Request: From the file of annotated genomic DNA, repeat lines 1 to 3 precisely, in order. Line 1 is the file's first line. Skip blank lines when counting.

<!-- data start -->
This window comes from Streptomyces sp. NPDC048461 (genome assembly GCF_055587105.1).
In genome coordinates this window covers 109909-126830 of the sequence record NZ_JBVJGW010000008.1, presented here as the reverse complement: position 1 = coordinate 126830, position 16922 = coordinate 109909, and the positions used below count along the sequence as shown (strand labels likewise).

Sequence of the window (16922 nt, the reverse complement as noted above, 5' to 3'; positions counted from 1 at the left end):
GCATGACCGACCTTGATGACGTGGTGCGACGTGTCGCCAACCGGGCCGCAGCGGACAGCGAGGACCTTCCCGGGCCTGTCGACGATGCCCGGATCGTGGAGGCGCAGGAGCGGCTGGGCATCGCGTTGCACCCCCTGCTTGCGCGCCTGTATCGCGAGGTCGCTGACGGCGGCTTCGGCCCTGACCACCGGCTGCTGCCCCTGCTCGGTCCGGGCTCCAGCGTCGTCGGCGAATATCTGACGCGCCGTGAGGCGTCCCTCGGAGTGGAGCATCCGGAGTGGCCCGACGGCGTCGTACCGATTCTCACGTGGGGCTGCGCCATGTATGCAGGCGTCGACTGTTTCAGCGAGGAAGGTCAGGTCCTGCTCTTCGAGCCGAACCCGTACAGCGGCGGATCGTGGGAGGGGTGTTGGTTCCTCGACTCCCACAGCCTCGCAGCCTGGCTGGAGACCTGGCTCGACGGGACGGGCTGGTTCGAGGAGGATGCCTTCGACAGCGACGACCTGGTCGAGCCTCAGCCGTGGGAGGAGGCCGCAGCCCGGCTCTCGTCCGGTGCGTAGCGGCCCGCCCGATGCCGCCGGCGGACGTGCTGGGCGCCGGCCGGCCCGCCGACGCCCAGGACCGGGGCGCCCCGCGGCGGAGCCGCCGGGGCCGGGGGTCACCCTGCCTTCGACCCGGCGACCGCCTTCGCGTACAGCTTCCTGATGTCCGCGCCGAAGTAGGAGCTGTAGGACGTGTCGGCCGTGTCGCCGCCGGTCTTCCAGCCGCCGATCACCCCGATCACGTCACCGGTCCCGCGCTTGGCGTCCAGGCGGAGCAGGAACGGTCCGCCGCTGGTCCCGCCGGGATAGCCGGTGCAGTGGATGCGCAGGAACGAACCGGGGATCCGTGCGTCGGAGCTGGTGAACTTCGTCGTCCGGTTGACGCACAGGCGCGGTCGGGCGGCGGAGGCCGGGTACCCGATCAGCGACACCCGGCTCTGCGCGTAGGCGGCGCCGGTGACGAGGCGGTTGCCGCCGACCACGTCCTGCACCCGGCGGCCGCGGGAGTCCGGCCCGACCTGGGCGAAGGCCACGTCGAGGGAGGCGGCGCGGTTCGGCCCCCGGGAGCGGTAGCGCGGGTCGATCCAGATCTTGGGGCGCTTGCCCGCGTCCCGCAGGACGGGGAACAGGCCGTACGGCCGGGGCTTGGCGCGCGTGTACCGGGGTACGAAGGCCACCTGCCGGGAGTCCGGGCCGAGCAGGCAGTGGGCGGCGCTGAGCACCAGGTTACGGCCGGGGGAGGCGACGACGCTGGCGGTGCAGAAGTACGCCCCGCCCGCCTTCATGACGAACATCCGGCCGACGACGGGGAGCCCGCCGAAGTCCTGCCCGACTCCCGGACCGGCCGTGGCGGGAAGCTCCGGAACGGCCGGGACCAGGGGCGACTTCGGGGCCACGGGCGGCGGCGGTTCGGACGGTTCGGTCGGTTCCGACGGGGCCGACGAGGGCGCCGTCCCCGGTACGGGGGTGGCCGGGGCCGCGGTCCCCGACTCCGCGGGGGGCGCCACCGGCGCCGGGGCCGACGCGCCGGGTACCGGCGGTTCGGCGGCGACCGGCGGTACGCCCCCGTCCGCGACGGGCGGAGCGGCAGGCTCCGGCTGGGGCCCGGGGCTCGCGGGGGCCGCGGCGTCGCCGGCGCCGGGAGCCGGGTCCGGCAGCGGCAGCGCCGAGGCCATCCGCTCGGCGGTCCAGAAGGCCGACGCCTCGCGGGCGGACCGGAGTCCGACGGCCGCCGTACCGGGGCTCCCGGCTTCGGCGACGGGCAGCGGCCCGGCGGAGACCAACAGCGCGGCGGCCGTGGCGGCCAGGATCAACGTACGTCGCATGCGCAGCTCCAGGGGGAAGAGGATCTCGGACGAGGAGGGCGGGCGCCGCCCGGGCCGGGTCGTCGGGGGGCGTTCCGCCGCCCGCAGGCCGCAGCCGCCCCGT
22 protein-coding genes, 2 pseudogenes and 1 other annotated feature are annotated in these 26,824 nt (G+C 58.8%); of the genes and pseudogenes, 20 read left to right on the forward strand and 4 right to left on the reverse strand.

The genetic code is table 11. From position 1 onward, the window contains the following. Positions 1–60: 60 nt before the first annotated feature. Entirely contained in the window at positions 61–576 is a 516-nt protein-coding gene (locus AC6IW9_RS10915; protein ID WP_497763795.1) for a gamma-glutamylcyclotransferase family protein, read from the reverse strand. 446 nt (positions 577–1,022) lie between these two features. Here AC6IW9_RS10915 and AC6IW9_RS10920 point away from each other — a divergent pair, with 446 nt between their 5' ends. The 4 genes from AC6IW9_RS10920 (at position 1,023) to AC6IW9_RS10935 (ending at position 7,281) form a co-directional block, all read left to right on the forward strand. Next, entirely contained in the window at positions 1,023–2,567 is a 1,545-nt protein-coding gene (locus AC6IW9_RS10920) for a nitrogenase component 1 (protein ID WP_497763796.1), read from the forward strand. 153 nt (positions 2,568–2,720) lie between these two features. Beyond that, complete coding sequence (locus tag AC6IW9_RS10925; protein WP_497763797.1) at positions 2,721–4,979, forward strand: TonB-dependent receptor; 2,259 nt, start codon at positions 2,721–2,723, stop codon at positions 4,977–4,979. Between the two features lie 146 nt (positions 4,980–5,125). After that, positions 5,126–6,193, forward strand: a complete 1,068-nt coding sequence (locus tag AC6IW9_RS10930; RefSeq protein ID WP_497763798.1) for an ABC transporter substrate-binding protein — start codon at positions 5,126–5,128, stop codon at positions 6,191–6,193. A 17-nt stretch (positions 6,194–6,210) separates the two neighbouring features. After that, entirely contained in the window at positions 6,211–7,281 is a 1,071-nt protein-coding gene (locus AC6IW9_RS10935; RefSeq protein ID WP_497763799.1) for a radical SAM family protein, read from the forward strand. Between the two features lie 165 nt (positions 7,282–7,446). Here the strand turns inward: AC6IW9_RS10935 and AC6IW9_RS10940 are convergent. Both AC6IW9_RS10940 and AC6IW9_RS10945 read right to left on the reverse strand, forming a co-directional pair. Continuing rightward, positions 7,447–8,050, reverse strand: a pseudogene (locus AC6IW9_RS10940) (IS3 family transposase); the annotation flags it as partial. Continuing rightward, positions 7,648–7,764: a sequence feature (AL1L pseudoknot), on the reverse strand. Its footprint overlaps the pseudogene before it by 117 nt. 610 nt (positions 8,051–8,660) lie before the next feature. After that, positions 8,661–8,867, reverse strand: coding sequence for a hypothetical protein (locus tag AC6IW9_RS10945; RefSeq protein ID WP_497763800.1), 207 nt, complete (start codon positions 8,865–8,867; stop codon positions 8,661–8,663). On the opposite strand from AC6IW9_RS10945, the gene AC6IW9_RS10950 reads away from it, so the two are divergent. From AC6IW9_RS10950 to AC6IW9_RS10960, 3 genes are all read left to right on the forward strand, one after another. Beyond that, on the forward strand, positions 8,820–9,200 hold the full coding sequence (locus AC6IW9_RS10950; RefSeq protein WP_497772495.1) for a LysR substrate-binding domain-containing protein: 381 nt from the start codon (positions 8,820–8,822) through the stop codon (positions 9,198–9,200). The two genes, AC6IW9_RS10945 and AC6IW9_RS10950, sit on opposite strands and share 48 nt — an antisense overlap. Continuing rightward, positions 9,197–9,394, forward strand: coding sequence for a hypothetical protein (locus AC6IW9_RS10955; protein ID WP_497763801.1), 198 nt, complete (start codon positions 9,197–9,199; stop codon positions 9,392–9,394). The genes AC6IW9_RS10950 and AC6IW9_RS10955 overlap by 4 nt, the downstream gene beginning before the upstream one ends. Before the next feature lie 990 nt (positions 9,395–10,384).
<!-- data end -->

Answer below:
This window comes from Streptomyces sp. NPDC048461 (genome assembly GCF_055587105.1).
In genome coordinates this window covers 109909-126830 of the sequence record NZ_JBVJGW010000008.1, presented here as the reverse complement: position 1 = coordinate 126830, position 16922 = coordinate 109909, and the positions used below count along the sequence as shown (strand labels likewise).

Sequence of the window (16922 nt, the reverse complement as noted above, 5' to 3'; positions counted from 1 at the left end):